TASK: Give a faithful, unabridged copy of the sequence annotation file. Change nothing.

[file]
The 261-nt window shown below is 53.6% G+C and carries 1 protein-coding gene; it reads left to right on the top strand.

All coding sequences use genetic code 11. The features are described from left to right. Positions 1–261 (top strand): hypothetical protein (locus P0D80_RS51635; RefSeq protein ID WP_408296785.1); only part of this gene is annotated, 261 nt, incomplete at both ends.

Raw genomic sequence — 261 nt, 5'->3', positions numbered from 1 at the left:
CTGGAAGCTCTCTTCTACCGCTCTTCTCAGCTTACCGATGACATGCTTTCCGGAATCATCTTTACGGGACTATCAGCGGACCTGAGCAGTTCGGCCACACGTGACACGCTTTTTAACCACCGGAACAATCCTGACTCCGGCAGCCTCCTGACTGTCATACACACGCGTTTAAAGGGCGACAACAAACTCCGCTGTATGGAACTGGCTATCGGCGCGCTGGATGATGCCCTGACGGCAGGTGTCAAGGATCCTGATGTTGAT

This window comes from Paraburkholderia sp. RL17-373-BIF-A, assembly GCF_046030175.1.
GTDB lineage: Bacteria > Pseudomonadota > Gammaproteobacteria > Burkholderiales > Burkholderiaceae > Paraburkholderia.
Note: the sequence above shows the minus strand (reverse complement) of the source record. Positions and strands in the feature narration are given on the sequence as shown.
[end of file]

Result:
The 261-nt window shown below is 53.6% G+C and carries 1 protein-coding gene; it reads left to right on the top strand.

All coding sequences use genetic code 11. The features are described from left to right. Positions 1–261 (top strand): hypothetical protein (locus P0D80_RS51635; RefSeq protein ID WP_408296785.1); only part of this gene is annotated, 261 nt, incomplete at both ends.

Raw genomic sequence — 261 nt, 5'->3', positions numbered from 1 at the left:
CTGGAAGCTCTCTTCTACCGCTCTTCTCAGCTTACCGATGACATGCTTTCCGGAATCATCTTTACGGGACTATCAGCGGACCTGAGCAGTTCGGCCACACGTGACACGCTTTTTAACCACCGGAACAATCCTGACTCCGGCAGCCTCCTGACTGTCATACACACGCGTTTAAAGGGCGACAACAAACTCCGCTGTATGGAACTGGCTATCGGCGCGCTGGATGATGCCCTGACGGCAGGTGTCAAGGATCCTGATGTTGAT

This window comes from Paraburkholderia sp. RL17-373-BIF-A, assembly GCF_046030175.1.
GTDB lineage: Bacteria > Pseudomonadota > Gammaproteobacteria > Burkholderiales > Burkholderiaceae > Paraburkholderia.
Note: the sequence above shows the minus strand (reverse complement) of the source record. Positions and strands in the feature narration are given on the sequence as shown.